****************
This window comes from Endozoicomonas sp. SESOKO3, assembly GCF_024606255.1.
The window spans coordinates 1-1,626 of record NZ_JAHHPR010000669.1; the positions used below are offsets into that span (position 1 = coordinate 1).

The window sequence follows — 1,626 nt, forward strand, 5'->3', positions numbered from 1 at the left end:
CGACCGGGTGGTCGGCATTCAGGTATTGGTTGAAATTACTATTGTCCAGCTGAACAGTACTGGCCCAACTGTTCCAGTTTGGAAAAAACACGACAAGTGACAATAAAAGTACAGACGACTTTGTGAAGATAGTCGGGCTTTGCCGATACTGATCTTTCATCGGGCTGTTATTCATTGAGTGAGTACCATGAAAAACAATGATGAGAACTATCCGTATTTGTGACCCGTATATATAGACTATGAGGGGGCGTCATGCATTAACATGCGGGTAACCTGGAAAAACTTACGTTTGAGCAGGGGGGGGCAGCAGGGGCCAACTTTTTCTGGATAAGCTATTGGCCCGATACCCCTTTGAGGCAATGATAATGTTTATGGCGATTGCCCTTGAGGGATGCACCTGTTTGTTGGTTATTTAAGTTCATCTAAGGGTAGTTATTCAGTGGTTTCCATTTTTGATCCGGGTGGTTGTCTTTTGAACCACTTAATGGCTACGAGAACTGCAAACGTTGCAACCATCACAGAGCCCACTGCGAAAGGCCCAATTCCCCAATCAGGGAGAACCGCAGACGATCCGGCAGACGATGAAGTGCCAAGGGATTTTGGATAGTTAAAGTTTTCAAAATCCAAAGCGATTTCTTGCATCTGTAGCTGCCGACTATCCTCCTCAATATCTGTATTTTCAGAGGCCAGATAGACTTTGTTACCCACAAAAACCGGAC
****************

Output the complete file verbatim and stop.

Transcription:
This window comes from Endozoicomonas sp. SESOKO3, assembly GCF_024606255.1.
The window spans coordinates 1-1,626 of record NZ_JAHHPR010000669.1; the positions used below are offsets into that span (position 1 = coordinate 1).

The window sequence follows — 1,626 nt, forward strand, 5'->3', positions numbered from 1 at the left end:
CGACCGGGTGGTCGGCATTCAGGTATTGGTTGAAATTACTATTGTCCAGCTGAACAGTACTGGCCCAACTGTTCCAGTTTGGAAAAAACACGACAAGTGACAATAAAAGTACAGACGACTTTGTGAAGATAGTCGGGCTTTGCCGATACTGATCTTTCATCGGGCTGTTATTCATTGAGTGAGTACCATGAAAAACAATGATGAGAACTATCCGTATTTGTGACCCGTATATATAGACTATGAGGGGGCGTCATGCATTAACATGCGGGTAACCTGGAAAAACTTACGTTTGAGCAGGGGGGGGCAGCAGGGGCCAACTTTTTCTGGATAAGCTATTGGCCCGATACCCCTTTGAGGCAATGATAATGTTTATGGCGATTGCCCTTGAGGGATGCACCTGTTTGTTGGTTATTTAAGTTCATCTAAGGGTAGTTATTCAGTGGTTTCCATTTTTGATCCGGGTGGTTGTCTTTTGAACCACTTAATGGCTACGAGAACTGCAAACGTTGCAACCATCACAGAGCCCACTGCGAAAGGCCCAATTCCCCAATCAGGGAGAACCGCAGACGATCCGGCAGACGATGAAGTGCCAAGGGATTTTGGATAGTTAAAGTTTTCAAAATCCAAAGCGATTTCTTGCATCTGTAGCTGCCGACTATCCTCCTCAATATCTGTATTTTCAGAGGCCAGATAGACTTTGTTACCCACAAAAACCGGAC